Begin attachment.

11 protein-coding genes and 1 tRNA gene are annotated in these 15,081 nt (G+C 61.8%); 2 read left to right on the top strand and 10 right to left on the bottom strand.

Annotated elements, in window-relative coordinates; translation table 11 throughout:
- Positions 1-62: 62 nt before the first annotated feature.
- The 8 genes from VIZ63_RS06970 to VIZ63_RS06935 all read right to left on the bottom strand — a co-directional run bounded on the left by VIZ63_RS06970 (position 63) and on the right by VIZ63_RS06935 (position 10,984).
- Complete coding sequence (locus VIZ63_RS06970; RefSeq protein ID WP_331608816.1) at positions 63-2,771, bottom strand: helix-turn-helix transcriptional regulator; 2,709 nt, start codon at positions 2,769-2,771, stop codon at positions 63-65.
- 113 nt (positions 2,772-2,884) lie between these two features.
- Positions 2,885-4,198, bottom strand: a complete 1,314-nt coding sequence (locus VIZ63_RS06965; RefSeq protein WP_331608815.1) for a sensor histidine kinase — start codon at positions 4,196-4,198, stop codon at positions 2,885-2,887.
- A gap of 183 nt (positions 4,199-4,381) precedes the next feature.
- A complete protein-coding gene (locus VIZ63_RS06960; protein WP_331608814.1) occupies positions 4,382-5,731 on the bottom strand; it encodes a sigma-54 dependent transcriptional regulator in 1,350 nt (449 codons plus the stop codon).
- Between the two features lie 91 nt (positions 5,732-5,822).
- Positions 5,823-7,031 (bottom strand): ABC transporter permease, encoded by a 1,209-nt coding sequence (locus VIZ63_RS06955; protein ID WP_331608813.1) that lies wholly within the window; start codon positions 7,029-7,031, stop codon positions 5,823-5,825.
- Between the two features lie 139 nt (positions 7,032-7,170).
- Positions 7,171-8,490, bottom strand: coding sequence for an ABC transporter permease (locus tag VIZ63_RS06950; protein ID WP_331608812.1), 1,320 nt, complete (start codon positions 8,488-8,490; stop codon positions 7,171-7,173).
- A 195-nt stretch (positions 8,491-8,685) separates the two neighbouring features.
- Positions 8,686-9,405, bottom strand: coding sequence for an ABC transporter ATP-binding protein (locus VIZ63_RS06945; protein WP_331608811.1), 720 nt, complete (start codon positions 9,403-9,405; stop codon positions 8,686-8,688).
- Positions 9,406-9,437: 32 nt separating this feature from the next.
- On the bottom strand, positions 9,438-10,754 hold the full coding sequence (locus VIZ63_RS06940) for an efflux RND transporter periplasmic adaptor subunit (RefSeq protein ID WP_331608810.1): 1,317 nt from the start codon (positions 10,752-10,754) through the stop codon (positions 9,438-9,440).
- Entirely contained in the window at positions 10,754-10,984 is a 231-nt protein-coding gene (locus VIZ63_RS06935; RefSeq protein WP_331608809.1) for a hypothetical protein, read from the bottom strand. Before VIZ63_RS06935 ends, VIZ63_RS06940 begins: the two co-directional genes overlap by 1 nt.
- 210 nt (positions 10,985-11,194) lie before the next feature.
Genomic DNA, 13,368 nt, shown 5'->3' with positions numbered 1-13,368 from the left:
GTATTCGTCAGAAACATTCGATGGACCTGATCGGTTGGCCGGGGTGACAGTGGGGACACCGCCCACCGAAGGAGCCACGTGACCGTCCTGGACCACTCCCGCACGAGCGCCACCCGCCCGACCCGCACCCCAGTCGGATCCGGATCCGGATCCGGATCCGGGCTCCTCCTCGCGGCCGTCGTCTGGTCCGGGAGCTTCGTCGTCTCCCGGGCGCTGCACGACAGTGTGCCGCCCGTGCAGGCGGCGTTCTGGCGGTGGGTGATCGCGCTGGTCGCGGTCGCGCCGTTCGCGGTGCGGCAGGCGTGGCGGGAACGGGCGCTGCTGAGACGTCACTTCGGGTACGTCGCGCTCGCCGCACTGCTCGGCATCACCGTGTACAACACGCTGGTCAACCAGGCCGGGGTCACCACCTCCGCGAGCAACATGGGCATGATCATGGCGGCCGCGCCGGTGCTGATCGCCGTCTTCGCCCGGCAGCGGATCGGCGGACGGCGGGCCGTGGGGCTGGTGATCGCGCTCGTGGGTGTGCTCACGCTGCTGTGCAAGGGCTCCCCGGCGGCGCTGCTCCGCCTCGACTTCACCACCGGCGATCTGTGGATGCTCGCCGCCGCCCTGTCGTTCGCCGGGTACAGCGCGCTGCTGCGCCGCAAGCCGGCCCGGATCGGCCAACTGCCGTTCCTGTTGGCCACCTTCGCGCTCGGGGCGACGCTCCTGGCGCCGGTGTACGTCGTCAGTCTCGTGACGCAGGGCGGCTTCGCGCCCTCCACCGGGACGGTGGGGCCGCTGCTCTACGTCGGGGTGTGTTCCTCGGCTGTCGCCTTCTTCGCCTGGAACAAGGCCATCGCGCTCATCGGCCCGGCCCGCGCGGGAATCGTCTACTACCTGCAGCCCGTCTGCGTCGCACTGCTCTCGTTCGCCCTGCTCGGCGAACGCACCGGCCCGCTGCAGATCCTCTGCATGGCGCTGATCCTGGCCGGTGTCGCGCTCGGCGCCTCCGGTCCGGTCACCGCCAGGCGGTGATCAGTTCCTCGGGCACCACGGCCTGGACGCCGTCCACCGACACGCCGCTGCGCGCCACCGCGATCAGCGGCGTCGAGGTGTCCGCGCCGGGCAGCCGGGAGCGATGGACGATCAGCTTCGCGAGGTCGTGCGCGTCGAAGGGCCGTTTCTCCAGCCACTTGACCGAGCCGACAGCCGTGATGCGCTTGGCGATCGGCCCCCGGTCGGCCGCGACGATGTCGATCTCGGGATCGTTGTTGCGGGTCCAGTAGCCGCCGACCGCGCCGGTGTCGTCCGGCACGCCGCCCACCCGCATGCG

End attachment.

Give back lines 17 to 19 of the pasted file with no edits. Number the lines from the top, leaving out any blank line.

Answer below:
- On the bottom strand, positions 9,438-10,754 hold the full coding sequence (locus VIZ63_RS06940) for an efflux RND transporter periplasmic adaptor subunit (RefSeq protein ID WP_331608810.1): 1,317 nt from the start codon (positions 10,752-10,754) through the stop codon (positions 9,438-9,440).
- Entirely contained in the window at positions 10,754-10,984 is a 231-nt protein-coding gene (locus VIZ63_RS06935; RefSeq protein WP_331608809.1) for a hypothetical protein, read from the bottom strand. Before VIZ63_RS06935 ends, VIZ63_RS06940 begins: the two co-directional genes overlap by 1 nt.
- 210 nt (positions 10,985-11,194) lie before the next feature.